Investing at a country level can be a great way to add diversification or growth potential to a portfolio. It’s worth digging into long-term factors that drive an economy’s growth. For example, countries with attractive demographics like Brazil, or a strong reform agenda like India, may offer opportunities that you can access using a country ETF. Digging even deeper, investors can apply the same level of granularity to international markets that they do to U.S. markets. Smart beta and currency hedged are also available to further diversify your portfolio. For specific countries and themes, consider iShares MSCI India Small-Cap ETF (SMIN) or iShares MSCI Brazil Small-Cap ETF (EWZS).
3. Consider adding foreign bonds
Finally, for those who are skittish about potential volatility abroad, adding international bonds to the mix may help offset equity risk, just as they tend to do in U.S. portfolios. iShares Core International Aggregate Bond ETF (IAGG) and iShares J.P. Morgan USD Emerging Markets Bond ETF (EMB) are two to think about.
It remains to be seen whether the return to international is a sea change on how investors view the asset class; we won’t know until the next pullback. My suggestion: Keep the door open. If you’ve come for the rally, consider staying for the long-term possibilities.
Learn more about ways to diversify internationally with iShares.
Martin Small is the Head of U.S. iShares and a regular contributor to The Blog.
Carefully consider the Funds’ investment objectives, risk factors, and charges and expenses before investing. This and other information can be found in the Funds’ prospectuses or, if available, the summary prospectuses which may be obtained by visiting www.iShares.com or www.blackrock.com. Read the prospectus carefully before investing.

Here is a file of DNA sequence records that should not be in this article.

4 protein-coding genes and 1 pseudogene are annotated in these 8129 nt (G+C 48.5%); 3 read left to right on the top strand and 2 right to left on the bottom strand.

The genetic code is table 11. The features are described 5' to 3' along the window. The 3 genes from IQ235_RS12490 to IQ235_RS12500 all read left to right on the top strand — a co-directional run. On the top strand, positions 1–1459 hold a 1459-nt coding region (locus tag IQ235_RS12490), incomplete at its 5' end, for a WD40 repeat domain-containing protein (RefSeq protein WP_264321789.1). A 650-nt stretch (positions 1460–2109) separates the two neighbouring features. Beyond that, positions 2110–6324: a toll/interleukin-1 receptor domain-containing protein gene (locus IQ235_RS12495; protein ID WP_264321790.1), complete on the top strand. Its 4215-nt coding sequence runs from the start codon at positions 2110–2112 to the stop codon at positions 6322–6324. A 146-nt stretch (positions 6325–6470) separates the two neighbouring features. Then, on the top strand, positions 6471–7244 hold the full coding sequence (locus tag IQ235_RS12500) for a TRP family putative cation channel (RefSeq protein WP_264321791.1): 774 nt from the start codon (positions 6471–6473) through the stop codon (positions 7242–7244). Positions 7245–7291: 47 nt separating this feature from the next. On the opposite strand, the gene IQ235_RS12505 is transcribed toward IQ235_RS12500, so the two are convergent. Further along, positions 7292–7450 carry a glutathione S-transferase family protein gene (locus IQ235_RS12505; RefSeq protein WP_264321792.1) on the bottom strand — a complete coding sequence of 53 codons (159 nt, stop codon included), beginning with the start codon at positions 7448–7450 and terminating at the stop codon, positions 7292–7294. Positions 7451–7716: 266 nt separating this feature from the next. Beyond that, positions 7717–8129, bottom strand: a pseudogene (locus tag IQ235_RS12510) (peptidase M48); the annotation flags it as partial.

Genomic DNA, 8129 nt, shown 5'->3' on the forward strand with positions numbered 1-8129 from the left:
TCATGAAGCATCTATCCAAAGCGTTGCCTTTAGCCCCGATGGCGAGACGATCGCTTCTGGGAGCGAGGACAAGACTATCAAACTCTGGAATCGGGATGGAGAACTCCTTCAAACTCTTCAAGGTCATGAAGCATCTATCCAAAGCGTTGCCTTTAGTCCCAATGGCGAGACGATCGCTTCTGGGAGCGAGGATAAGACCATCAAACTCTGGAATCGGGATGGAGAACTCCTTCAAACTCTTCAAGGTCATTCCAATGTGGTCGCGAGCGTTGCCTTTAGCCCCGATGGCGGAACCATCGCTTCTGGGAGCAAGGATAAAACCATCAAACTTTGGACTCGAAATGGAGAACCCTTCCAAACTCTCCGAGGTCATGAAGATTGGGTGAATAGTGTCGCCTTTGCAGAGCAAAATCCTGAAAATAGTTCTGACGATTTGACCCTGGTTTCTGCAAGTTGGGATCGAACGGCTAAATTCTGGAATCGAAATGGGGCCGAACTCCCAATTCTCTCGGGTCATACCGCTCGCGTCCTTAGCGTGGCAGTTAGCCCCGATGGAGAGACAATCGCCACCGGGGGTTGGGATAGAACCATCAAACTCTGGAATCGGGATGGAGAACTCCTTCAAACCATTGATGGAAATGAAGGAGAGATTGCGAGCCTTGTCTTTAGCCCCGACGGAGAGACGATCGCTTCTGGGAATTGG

Investing involves risk, including possible loss of principal.
This material is not intended to be relied upon as a forecast, research or investment advice, and is not a recommendation, offer or solicitation to buy or sell any securities or to adopt any investment strategy. The opinions expressed are as of the date indicated and may change as subsequent conditions vary. The information and opinions contained in this post are derived from proprietary and nonproprietary sources deemed by BlackRock to be reliable, are not necessarily all-inclusive and are not guaranteed as to accuracy. As such, no warranty of accuracy or reliability is given and no responsibility arising in any other way for errors and omissions (including responsibility to any person by reason of negligence) is accepted by BlackRock, its officers, employees or agents. This post may contain “forward-looking” information that is not purely historical in nature. Such information may include, among other things, projections and forecasts. There is no guarantee that any of these views will come to pass. Reliance upon information in this post is at the sole discretion of the reader.